The White House announced Friday that officials will lift restrictions on fully vaccinated international travelers to the United States on Nov. 8.
"The US’ new travel policy that requires vaccination for foreign national travelers to the United States will begin on Nov 8," White House assistant press secretary Kevin Munoz wrote on Twitter Friday morning. "This announcement and date applies to both international air travel and land travel. This policy is guided by public health, stringent, and consistent."
Munoz's statement confirmed a report from Reuters. The White House previously announced that it would lift restrictions on travelers from more than 30 countries, including Brazil, China and most of Europe, but did not announce when the policy would go into effect.
Under the new policy, fully vaccinated international travelers who have taken a negative COVID-19 test 72 hours prior to their flight will be able to enter the U.S., as long as they share information for contact tracing, according to an official.
The U.S. will consider travelers fully vaccinated if they have taken one of the vaccines authorized or approved by the United States – Moderna, Johnson & Johnson or Pfizer-BioNTech – or one authorized by the World Health Organization, an official said.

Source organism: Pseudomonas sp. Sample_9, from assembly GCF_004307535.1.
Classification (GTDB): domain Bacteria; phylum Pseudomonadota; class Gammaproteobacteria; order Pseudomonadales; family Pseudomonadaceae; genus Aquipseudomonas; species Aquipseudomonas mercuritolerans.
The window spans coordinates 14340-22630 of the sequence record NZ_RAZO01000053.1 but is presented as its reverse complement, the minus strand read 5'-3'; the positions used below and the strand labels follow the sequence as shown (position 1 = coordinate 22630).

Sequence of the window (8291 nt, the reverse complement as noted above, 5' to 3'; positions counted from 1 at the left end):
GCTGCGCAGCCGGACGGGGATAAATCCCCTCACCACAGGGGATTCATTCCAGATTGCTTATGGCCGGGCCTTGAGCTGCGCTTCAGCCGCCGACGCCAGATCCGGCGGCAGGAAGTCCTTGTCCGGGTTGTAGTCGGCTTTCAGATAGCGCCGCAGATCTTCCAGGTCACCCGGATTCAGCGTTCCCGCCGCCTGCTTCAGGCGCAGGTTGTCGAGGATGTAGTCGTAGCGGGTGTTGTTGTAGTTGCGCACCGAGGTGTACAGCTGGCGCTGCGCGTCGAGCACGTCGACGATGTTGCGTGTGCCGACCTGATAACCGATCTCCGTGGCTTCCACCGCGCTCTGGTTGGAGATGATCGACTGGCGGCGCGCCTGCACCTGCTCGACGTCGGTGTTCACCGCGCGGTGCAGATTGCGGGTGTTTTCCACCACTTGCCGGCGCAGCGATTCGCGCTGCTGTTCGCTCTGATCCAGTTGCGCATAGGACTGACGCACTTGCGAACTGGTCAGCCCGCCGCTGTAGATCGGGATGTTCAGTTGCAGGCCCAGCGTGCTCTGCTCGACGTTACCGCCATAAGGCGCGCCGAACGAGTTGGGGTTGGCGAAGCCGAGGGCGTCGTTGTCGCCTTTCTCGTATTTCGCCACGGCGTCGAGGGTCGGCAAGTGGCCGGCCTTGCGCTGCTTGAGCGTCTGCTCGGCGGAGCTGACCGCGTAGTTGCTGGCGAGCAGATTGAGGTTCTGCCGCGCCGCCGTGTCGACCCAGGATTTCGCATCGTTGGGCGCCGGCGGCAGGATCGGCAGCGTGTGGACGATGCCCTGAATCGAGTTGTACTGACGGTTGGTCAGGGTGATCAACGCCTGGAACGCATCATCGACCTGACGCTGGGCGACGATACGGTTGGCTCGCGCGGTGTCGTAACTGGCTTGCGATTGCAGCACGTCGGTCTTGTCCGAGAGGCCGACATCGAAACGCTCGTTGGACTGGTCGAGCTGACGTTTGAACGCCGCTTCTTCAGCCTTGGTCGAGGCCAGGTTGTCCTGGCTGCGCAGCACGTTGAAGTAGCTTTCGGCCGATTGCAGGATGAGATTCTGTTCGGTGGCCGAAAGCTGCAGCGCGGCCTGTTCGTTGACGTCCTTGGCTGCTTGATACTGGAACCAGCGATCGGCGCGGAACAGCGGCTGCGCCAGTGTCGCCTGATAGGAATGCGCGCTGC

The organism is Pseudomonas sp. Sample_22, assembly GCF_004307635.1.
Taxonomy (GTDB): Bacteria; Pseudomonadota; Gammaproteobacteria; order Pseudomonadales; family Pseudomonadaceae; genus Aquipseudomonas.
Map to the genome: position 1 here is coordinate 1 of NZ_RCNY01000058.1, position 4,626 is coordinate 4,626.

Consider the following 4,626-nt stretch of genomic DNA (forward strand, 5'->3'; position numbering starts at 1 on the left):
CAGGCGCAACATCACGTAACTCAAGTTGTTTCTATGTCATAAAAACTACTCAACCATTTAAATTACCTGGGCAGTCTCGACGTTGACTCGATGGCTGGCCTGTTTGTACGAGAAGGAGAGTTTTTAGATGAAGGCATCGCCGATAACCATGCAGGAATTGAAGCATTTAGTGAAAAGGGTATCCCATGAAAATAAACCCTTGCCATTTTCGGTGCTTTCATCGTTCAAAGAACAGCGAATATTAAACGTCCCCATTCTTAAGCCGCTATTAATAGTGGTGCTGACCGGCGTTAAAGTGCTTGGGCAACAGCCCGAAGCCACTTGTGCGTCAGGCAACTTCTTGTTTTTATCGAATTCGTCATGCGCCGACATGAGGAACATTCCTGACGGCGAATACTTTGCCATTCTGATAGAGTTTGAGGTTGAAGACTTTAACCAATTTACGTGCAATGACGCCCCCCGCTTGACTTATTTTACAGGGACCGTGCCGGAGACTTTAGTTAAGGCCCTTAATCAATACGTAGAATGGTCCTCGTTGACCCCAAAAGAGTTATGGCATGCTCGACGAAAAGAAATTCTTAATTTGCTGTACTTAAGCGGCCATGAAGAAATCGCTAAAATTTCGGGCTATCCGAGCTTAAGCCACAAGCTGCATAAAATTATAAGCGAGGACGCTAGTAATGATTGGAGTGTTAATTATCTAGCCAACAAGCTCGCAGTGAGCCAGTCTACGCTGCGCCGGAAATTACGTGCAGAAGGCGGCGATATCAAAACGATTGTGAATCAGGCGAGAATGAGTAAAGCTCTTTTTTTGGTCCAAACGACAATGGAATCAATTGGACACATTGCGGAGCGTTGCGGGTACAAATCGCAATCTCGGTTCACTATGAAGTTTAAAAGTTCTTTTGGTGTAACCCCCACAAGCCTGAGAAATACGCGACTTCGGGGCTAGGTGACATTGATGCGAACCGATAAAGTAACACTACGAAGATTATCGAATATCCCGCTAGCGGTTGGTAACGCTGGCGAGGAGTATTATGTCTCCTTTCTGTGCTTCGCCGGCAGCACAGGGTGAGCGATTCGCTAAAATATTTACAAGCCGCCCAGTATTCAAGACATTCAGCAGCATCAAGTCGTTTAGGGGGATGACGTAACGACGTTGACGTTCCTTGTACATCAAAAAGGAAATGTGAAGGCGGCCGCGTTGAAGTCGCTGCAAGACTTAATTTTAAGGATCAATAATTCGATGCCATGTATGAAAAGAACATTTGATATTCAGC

The news comes after the U.S. announced earlier this week that it would reopen its land borders with Canada and Mexico.
"In alignment with the new international air travel system that will be implemented in November, we will begin allowing travelers from Mexico and Canada who are fully vaccinated for COVID-19 to enter the United States for non-essential purposes, including to visit friends and family or for tourism, via land and ferry border crossings," Homeland Security Secretary Alejandro Mayorkas said in a statement on Tuesday.
"Cross-border travel creates significant economic activity in our border communities and benefits our broader economy," Mayorkas wrote in a statement. "We are pleased to be taking steps to resume regular travel in a safe and sustainable manner."
This is a developing story. Check back later for further updates.